God, the Invisible King

God, the Invisible King

H. G. Wells

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God the Invisible King is a theological tract published by H.G. Wells in 1917.

Wells describes his aim as to state "as forcibly and exactly as possible the religious belief of the writer." He distinguishes his religious beliefs from Christianity, and warns readers that he is "particularly uncompromising" on the doctrine of the Trinity, which he blames on "the violent ultimate crystallization of Nicaea." He pleads for a "modern religion" or "renascent religion" that has "no revelation and no founder."

Wells rejects any belief related to God as Nature or the Creator, confining himself to the "finite" God "of the human heart." He devotes a chapter to misconceptions about God that are due to mistaken "mental elaboration" as opposed to "heresies of speculation," and says that the God in which he believes has nothing to do with magic, providence, quietism, punishment, the threatening of children, or sexual ethics. Positively, in a chapter entitled "The Likeness of God," he states his belief that God is courage, a person, youth (i.e. forward- rather than backward-looking), and love.

Wells finds in scientific atheists like Metchnikoff beliefs that are equivalent to what he regards as "the fundamental proposition of religious translated into terms of materialistic science, the proposition that damnation is really over-individuation and that salvation is escape from self into the larger being of life."

In God the Invisible King, Wells regards belief in God as welling up from within the individual: "if you do not feel God then there is no persuading you of him; we cannot win over the incredulous." The book argues that God seeks "the conquest of death," through a struggle to "transform the world into a theocracy" that he regards as "more and more manifestly the real future of mankind," not through suffering or non-resistance. Sin is seen not as bad conduct but as the product of disharmonies of "the inner being" that "snatch us away from our devotion to God's service" and such weaknesses "cannot damn a man once he has found God."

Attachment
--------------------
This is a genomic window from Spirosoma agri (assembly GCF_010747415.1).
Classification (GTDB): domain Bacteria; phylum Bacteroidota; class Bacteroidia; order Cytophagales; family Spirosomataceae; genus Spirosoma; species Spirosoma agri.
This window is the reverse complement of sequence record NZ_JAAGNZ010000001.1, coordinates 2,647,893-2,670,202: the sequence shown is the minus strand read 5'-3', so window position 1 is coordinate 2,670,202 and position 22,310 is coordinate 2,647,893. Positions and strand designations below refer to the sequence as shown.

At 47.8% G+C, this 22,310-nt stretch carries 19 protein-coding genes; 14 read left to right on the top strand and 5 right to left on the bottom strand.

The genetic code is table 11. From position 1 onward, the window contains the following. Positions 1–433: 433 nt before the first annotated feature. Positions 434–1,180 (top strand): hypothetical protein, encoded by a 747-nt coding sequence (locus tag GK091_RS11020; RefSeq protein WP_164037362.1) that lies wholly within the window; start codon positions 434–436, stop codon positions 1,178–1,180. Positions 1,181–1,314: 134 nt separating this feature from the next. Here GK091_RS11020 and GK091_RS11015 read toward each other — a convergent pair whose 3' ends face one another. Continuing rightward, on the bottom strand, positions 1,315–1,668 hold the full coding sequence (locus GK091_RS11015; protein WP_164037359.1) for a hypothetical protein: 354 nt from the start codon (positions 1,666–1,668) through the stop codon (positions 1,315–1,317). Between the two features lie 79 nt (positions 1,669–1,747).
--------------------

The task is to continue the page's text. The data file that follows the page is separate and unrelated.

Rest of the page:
A final seventh chapter rejects the idea that "the new religion" can or should be organised into a church: "Whatever religious congregations men may form henceforth in the name of the true God must be for their own sakes and not to take charge of religion." In a section titled "The State Is God's Instrument," Wells speaks of a coming "theocracy" and argues that in the probably not too distant future "Religion which is free, speaking freely through whom it will, subject to a perpetual unlimited criticism, will be the life and driving power of the whole organised world. So that if you prefer not to say that there will be no church, if you choose rather to declare that the world-state is God's church, you may have it so if you will."

In an "envoy," Wells invokes "my friend and master, that very great American, the late William James," as one who shared his conception of God. He asserts that "modern religion" is "a process of truth, guided by the divinity in men. It needs no other guidance, and no protection. It needs nothing but freedom, free speech, and honest statement."
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